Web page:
Misapplied AMP: To cause confusion between webmasters and users alike, AMP can be misused in a number of ways. However, with respect to negative SEO, the easy approach is to form an AMP site with poor content and utilize the rel=canonical tag to link it to a target website. Under this case, poor content can simply mean content with an 80% of a textual match to the target page's content by avoiding extensive keyword stuffing and adult phrases built to activate Safe Search.

Injected canonicals: A bad actor might apply a PWA (progressive web app) and connect the PWA with a target domain through a hack in the same way as an attacker can insert content onto a website by hacking or technical misconfiguration.

If appropriately hid to the website owner, the PWA could come into a view as a normal branded PWA, but it will just happen to rob customer's information or else create reputational issues. In the same way of PWA-injected content problems, a poor actor can also pull AMP and hreflang settings in a try to generate incorrect indexing problems.

GDPR objections as a service: Most probably, it will definitely be a problem in Europe. The attack would operate by searching out ranking pages with a person's name and then GDPR complaints would be filed in bulk in a fictitious way as a try to access the pages removed.

This is an addendum of similar attacks that have taken place for years in the US with DMCA (Digital Millennium Copyright Act) which were extremely successful until recent times.

User signals

Reviews, rich snippets, knowledge graph, and other Google property lists: Currently, it is already feasible to overwhelm Google hosted attributes with incorrect data and bad reviews which develop in a time wastage for a webmaster. Nevertheless, I can predict a future where this is undertaken far more in a forceful way by leasing the utilization of senior Google reviewer accounts to carry out various things:
Outlining business lists repeatedly.
Upgrading addresses to familiar spam addresses.
Upgrading website lists to focus on a competitor.
Upgrading existing links to correct fault pages.
Google has faith in its seniority process for making alterations, and as the Wikipedia editor community, once it is extremely invaded with poor actors, it becomes hard to believe.

Third party evaluation websites [serchen, G2 crowd, etc]: This attack vector undertakes works in two distinct ways. Firstly, it is problematic to have a significant number of negative reviews as it presently declines the amount of traffic that would initially come from those websites. Besides, the next thing we will notice that the worst reviews are ranked with hostile link spam.

People will not only pre-judge the quality of a product or service by depending on the reviews of the third party but will also pre-judge the first-page rankings consisted of negative reviews as well as most probably, the target domain will be disregarded and thereby gain hardly any clicks.

Mass marking in Chrome: As Google depends more on its own products for the trust of the user signal, attackers will also begin to put more importance on those products to operate the signal. Reporting malware takes place in such a way.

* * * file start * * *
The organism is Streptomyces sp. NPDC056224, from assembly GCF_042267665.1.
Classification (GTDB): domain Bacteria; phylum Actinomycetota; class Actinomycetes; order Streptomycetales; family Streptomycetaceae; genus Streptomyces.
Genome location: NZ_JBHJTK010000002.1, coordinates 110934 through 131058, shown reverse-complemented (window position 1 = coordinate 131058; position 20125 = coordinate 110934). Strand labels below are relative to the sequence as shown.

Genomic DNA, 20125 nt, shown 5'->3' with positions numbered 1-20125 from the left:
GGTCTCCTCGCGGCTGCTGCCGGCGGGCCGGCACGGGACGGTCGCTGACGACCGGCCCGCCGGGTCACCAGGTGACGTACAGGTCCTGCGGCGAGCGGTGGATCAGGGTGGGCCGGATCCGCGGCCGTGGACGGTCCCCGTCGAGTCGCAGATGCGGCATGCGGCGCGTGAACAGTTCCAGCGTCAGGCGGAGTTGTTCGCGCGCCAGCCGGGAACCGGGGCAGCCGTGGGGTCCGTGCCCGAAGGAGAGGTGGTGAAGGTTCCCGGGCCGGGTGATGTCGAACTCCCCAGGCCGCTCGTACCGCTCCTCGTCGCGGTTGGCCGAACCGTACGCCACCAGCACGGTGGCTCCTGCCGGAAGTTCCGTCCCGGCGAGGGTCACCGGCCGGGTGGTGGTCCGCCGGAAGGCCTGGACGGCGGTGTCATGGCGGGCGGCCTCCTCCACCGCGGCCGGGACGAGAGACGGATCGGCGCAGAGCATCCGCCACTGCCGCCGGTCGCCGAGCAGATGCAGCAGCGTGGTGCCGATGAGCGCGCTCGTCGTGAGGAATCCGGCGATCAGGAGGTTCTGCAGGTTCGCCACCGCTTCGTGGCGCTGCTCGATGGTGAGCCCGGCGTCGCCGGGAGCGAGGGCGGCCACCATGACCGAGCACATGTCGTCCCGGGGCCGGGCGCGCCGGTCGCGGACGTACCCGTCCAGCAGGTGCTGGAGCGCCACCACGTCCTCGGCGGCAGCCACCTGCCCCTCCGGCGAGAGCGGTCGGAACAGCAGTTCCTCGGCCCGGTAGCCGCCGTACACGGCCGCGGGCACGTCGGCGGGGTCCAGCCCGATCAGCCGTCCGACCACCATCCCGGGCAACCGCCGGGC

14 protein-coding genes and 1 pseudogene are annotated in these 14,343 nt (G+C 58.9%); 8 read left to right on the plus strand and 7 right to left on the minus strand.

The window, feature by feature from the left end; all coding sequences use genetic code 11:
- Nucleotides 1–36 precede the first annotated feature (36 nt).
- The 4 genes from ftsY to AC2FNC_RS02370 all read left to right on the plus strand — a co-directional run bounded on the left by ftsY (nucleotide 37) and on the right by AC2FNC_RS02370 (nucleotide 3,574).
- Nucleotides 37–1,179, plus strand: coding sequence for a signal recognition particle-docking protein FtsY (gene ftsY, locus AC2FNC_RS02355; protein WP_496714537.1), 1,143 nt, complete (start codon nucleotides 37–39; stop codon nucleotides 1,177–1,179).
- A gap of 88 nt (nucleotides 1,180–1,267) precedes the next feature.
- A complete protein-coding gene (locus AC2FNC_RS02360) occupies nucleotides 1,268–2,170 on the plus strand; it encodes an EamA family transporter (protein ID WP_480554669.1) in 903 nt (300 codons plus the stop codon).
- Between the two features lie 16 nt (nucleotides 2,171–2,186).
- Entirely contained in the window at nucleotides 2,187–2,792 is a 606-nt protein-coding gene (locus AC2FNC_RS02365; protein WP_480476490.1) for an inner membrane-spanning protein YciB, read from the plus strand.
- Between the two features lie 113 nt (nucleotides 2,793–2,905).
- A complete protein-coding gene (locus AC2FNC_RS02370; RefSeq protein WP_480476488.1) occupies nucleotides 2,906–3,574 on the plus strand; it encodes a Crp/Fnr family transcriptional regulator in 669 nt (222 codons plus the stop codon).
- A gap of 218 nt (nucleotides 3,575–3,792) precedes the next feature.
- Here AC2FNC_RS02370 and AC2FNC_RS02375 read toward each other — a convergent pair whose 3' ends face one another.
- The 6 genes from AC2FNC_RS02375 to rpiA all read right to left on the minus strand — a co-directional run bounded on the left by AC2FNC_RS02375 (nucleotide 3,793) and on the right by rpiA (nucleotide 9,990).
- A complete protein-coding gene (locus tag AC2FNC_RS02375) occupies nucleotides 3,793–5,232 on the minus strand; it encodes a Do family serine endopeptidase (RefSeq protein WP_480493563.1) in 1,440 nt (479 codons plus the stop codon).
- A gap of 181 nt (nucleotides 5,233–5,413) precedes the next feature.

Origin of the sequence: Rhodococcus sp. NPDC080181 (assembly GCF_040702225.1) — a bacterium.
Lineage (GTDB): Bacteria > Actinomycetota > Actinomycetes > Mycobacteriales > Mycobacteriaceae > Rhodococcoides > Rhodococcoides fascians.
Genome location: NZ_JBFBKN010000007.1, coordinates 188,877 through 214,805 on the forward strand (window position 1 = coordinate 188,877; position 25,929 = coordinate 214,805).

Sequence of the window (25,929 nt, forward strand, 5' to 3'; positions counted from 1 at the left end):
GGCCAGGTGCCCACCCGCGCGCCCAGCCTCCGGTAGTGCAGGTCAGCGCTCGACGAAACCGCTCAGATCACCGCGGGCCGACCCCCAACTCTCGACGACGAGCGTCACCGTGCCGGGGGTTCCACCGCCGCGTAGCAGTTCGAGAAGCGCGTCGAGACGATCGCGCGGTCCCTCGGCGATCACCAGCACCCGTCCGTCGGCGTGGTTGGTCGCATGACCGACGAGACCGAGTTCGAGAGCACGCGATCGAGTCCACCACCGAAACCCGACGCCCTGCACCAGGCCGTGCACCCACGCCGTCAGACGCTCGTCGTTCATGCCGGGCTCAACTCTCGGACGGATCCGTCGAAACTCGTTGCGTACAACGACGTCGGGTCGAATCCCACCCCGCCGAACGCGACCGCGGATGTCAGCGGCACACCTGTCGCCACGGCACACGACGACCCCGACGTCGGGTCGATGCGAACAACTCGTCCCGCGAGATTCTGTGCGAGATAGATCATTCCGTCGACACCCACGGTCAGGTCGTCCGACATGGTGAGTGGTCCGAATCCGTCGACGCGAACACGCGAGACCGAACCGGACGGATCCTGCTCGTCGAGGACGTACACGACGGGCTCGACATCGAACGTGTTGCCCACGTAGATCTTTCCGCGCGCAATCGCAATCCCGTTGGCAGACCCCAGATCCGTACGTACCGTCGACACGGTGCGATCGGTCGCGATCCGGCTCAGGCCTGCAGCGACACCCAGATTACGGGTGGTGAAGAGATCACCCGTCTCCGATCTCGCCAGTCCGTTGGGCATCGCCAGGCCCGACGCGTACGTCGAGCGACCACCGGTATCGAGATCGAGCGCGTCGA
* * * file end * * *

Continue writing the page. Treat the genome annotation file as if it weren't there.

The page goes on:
The target domain will not be mentioned in the list of malware warning even if sufficient malware websites are 301 redirected into a domain and are announced by Google's general feedback form. Chrome has the higher potential to flag both the recipient and target domains of the malware redirect as an attacker.

According to me, this would be uniquely effective and will tend to the flagged and attacked domain and not visible to the 80% of the internet that uses Chrome browser by default. Strictly, as this concept uses links, we can involve it in the previous portion.

Useless traffic via AMP: Majority of the useless traffics are pushed through the faster mobile pages (AMP) version of the website which is already undertaken to deceive webmasters by tailoring a perspective of fake user intent which ultimately results in time wastage for wrong needs, terms, and pages.

Some may have an assumption about AMP having a good solution which is wrong as it might also have various other bad impacts if repeatedly scaled with a view to sending bounce traffic via non-AMP version and persisting traffic via AMP.

Most advanced DDoS attacks: This is obviously a definite strategy which should be used and is based on prompting server-side local JavaScript and generally decelerate pages because of costlier questions.

It has been given that hosts have better-improving CPU performance and the capability to auto-scale when the traffic is higher as a proxy for regulating server load. It will evolve more effective attack whereas solving traffic-related DDoS does not matter even if the vector moves towards the database and attacking slow server-side scripts with the repeated loading of specific URLs which constitute uncached SQL queries which further results in hung SQL queries and the website will get slow, if not incapacitated.

Conclusion

The conclusion of our series on negative SEO is that as we have started in the beginning, I hope that now you have got a deep understanding of what exactly it is, how it operates, how to prevent an attack, how to safeguard yourself, how to get overcome from it, and also you can predict the future on what negative SEO has kept for you in the years to come.